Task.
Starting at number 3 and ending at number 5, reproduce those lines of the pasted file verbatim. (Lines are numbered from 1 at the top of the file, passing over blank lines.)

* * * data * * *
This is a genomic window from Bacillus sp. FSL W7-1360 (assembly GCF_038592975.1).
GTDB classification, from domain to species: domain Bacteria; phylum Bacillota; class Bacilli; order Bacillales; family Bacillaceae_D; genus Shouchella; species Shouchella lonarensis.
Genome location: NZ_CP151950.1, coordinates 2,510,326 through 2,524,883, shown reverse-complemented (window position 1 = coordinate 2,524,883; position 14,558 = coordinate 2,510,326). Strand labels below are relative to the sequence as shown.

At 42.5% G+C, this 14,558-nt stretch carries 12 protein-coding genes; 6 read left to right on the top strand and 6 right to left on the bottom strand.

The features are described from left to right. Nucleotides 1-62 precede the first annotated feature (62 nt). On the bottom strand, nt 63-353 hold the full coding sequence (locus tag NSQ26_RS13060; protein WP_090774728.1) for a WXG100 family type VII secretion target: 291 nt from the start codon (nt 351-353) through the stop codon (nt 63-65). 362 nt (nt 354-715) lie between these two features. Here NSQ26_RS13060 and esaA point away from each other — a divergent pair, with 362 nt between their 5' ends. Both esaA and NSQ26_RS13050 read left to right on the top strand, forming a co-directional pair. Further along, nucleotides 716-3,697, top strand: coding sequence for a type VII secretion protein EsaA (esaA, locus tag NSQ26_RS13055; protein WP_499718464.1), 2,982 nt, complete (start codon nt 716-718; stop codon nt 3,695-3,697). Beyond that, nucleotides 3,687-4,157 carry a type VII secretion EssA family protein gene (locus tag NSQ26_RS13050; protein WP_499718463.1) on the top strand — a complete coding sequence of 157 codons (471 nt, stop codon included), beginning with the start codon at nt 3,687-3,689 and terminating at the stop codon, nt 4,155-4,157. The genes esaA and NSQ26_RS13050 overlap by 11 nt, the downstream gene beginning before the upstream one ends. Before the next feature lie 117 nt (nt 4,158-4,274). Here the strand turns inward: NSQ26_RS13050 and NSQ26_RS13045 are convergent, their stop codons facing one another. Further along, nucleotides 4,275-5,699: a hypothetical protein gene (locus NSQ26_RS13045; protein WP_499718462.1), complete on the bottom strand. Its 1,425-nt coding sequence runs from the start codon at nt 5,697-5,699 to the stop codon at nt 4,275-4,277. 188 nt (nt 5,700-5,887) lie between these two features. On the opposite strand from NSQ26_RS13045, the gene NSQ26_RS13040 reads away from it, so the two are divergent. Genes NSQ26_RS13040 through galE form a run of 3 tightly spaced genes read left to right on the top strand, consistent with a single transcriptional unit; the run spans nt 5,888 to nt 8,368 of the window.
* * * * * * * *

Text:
Genome location: NZ_CP151950.1, coordinates 2,510,326 through 2,524,883, shown reverse-complemented (window position 1 = coordinate 2,524,883; position 14,558 = coordinate 2,510,326). Strand labels below are relative to the sequence as shown.

At 42.5% G+C, this 14,558-nt stretch carries 12 protein-coding genes; 6 read left to right on the top strand and 6 right to left on the bottom strand.

The features are described from left to right. Nucleotides 1-62 precede the first annotated feature (62 nt). On the bottom strand, nt 63-353 hold the full coding sequence (locus tag NSQ26_RS13060; protein WP_090774728.1) for a WXG100 family type VII secretion target: 291 nt from the start codon (nt 351-353) through the stop codon (nt 63-65). 362 nt (nt 354-715) lie between these two features. Here NSQ26_RS13060 and esaA point away from each other — a divergent pair, with 362 nt between their 5' ends. Both esaA and NSQ26_RS13050 read left to right on the top strand, forming a co-directional pair. Further along, nucleotides 716-3,697, top strand: coding sequence for a type VII secretion protein EsaA (esaA, locus tag NSQ26_RS13055; protein WP_499718464.1), 2,982 nt, complete (start codon nt 716-718; stop codon nt 3,695-3,697). Beyond that, nucleotides 3,687-4,157 carry a type VII secretion EssA family protein gene (locus tag NSQ26_RS13050; protein WP_499718463.1) on the top strand — a complete coding sequence of 157 codons (471 nt, stop codon included), beginning with the start codon at nt 3,687-3,689 and terminating at the stop codon, nt 4,155-4,157. The genes esaA and NSQ26_RS13050 overlap by 11 nt, the downstream gene beginning before the upstream one ends. Before the next feature lie 117 nt (nt 4,158-4,274). Here the strand turns inward: NSQ26_RS13050 and NSQ26_RS13045 are convergent, their stop codons facing one another. Further along, nucleotides 4,275-5,699: a hypothetical protein gene (locus NSQ26_RS13045; protein WP_499718462.1), complete on the bottom strand. Its 1,425-nt coding sequence runs from the start codon at nt 5,697-5,699 to the stop codon at nt 4,275-4,277. 188 nt (nt 5,700-5,887) lie between these two features. On the opposite strand from NSQ26_RS13045, the gene NSQ26_RS13040 reads away from it, so the two are divergent. Genes NSQ26_RS13040 through galE form a run of 3 tightly spaced genes read left to right on the top strand, consistent with a single transcriptional unit; the run spans nt 5,888 to nt 8,368 of the window.